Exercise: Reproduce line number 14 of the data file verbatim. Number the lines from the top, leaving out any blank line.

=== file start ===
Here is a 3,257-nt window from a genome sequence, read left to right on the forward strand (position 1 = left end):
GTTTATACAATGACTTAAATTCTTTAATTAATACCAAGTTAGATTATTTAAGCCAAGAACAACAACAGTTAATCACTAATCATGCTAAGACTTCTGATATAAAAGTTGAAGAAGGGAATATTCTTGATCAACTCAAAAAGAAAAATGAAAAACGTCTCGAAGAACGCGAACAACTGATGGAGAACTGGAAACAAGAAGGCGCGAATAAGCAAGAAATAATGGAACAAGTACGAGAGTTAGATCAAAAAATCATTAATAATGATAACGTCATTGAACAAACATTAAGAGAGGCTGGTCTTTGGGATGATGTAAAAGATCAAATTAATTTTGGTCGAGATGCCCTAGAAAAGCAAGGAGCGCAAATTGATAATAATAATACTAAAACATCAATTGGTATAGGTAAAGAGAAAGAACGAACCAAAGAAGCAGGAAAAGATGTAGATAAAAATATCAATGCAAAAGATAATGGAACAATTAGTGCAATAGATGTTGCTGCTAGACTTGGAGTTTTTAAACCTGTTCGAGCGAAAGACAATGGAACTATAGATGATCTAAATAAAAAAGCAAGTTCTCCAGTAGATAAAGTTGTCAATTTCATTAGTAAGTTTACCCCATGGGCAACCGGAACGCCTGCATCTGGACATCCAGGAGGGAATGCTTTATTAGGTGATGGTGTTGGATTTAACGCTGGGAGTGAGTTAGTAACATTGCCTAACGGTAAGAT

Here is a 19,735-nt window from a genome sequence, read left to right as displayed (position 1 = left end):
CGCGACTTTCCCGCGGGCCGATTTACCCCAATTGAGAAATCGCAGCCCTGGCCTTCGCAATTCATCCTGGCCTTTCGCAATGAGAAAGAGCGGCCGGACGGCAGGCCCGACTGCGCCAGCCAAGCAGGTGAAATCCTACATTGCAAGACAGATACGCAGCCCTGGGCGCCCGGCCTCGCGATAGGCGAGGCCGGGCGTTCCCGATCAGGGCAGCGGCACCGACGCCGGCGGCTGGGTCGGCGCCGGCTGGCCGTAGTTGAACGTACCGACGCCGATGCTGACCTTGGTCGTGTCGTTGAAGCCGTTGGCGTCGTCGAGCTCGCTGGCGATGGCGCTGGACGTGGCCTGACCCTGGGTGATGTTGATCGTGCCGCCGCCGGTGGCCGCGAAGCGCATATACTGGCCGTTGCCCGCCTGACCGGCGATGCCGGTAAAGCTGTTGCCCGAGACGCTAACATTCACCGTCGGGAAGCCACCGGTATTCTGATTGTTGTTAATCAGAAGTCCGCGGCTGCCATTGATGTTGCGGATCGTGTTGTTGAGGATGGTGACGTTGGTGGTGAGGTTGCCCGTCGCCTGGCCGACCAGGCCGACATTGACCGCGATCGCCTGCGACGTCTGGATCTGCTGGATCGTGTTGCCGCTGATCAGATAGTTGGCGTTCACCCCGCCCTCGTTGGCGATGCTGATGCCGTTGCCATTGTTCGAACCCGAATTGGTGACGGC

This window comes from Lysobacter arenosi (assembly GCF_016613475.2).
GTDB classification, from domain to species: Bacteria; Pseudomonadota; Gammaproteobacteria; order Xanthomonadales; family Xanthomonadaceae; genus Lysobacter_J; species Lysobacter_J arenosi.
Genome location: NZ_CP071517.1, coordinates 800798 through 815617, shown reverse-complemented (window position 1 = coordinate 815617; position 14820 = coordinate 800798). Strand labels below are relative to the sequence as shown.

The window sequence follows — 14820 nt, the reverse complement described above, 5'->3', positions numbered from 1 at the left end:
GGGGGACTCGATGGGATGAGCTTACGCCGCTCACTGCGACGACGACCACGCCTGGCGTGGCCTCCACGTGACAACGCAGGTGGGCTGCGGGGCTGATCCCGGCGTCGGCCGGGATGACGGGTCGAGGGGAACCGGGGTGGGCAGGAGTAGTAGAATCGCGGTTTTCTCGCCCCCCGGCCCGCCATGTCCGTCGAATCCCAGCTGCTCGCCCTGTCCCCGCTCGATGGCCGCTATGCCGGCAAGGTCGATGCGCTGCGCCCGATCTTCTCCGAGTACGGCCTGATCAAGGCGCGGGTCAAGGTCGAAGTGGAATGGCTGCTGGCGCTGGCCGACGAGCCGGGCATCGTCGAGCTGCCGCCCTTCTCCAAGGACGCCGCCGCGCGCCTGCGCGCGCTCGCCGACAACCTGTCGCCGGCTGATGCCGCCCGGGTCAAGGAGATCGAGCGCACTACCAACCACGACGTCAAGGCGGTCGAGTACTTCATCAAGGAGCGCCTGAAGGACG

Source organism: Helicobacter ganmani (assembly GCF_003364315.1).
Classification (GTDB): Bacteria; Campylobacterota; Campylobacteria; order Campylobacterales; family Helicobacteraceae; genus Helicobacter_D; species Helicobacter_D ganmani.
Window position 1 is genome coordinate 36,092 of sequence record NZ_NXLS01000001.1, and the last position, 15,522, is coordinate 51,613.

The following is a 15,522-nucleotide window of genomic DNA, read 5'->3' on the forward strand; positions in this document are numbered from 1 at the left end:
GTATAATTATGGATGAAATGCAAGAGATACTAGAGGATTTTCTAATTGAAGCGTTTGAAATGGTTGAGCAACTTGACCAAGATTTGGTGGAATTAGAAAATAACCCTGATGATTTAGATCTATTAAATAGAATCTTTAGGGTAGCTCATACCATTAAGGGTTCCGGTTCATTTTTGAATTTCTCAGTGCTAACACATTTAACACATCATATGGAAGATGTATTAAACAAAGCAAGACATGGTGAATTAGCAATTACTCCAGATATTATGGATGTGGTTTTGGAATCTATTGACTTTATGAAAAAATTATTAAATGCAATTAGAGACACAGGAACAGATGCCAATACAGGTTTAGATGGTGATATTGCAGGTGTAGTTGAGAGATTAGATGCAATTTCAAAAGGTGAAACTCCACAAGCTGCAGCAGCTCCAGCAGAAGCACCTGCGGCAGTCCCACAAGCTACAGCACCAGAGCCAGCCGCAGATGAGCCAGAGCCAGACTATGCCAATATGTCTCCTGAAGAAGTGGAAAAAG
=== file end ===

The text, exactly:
GTATAATTATGGATGAAATGCAAGAGATACTAGAGGATTTTCTAATTGAAGCGTTTGAAATGGTTGAGCAACTTGACCAAGATTTGGTGGAATTAGAAAATAACCCTGATGATTTAGATCTATTAAATAGAATCTTTAGGGTAGCTCATACCATTAAGGGTTCCGGTTCATTTTTGAATTTCTCAGTGCTAACACATTTAACACATCATATGGAAGATGTATTAAACAAAGCAAGACATGGTGAATTAGCAATTACTCCAGATATTATGGATGTGGTTTTGGAATCTATTGACTTTATGAAAAAATTATTAAATGCAATTAGAGACACAGGAACAGATGCCAATACAGGTTTAGATGGTGATATTGCAGGTGTAGTTGAGAGATTAGATGCAATTTCAAAAGGTGAAACTCCACAAGCTGCAGCAGCTCCAGCAGAAGCACCTGCGGCAGTCCCACAAGCTACAGCACCAGAGCCAGCCGCAGATGAGCCAGAGCCAGACTATGCCAATATGTCTCCTGAAGAAGTGGAAAAAG